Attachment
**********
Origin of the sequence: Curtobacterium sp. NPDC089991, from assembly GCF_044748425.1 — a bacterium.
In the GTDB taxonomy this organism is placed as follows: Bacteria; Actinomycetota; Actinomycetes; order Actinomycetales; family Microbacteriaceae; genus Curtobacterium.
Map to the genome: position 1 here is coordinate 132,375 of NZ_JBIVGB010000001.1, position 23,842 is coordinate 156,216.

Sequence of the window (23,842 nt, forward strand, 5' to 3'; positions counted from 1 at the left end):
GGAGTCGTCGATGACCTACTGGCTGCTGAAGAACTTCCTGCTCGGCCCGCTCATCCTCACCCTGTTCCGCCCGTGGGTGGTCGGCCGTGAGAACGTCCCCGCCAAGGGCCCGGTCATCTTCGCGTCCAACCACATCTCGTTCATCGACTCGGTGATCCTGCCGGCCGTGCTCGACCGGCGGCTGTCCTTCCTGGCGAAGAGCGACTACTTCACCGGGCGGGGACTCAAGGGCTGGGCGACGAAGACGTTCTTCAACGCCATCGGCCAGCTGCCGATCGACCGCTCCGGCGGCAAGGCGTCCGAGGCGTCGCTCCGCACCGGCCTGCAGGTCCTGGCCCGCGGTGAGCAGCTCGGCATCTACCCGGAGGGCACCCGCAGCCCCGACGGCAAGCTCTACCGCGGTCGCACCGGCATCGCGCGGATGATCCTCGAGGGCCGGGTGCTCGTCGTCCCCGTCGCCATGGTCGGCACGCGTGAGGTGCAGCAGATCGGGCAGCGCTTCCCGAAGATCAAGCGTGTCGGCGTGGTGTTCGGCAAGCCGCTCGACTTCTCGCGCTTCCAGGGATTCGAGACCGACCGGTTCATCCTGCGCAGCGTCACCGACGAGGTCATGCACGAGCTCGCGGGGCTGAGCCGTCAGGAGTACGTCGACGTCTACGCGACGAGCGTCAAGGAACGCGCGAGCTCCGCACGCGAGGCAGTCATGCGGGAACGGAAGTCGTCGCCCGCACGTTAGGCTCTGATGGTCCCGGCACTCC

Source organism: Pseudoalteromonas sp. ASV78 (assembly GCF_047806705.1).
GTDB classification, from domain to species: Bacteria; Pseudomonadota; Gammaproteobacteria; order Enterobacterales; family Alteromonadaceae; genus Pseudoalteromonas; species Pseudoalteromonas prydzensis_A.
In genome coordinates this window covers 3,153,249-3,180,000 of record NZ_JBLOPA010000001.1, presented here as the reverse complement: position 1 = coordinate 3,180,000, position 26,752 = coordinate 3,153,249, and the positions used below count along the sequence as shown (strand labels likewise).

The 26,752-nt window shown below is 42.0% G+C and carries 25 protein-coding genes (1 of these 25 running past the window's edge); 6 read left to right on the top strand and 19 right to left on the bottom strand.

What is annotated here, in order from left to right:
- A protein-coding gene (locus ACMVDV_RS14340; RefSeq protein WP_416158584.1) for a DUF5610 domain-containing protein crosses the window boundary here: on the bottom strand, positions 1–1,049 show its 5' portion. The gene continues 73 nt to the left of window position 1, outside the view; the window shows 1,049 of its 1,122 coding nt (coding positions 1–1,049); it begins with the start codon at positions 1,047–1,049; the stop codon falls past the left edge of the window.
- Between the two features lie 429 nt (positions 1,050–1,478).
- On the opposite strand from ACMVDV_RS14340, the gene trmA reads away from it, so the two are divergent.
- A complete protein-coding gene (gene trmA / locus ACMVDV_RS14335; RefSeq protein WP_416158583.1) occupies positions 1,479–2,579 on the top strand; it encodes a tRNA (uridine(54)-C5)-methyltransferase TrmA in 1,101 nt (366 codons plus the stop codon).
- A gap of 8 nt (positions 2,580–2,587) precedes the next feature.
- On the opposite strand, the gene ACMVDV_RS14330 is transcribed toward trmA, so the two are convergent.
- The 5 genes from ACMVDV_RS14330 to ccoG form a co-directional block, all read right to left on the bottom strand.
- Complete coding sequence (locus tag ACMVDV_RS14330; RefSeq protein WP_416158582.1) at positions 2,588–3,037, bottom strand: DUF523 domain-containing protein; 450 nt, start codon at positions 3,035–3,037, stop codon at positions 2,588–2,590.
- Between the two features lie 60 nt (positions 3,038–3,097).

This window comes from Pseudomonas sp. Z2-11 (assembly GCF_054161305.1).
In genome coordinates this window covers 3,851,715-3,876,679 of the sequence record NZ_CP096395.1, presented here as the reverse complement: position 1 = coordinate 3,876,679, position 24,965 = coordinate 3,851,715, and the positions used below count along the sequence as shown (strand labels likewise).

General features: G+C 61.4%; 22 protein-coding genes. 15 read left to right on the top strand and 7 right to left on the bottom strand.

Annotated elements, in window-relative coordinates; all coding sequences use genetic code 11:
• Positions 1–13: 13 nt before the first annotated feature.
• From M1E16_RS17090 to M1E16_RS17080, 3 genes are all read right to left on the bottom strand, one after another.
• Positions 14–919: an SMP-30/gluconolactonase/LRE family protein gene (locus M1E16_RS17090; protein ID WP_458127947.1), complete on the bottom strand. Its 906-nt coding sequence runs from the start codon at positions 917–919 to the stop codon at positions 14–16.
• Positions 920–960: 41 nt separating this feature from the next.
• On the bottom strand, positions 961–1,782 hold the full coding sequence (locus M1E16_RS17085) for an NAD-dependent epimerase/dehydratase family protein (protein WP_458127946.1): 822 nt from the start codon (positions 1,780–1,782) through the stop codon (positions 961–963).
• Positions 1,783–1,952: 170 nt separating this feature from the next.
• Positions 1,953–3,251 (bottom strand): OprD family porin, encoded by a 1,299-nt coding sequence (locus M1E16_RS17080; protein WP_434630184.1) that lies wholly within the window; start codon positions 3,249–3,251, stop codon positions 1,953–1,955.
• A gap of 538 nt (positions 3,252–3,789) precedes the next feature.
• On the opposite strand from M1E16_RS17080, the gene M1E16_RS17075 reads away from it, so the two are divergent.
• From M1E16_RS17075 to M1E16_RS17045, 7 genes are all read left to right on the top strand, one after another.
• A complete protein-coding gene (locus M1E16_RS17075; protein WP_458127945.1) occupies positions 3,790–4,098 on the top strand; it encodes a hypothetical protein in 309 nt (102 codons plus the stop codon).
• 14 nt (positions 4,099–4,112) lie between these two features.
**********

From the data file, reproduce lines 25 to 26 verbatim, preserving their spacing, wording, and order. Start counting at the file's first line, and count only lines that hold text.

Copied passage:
• From M1E16_RS17090 to M1E16_RS17080, 3 genes are all read right to left on the bottom strand, one after another.
• Positions 14–919: an SMP-30/gluconolactonase/LRE family protein gene (locus M1E16_RS17090; protein ID WP_458127947.1), complete on the bottom strand. Its 906-nt coding sequence runs from the start codon at positions 917–919 to the stop codon at positions 14–16.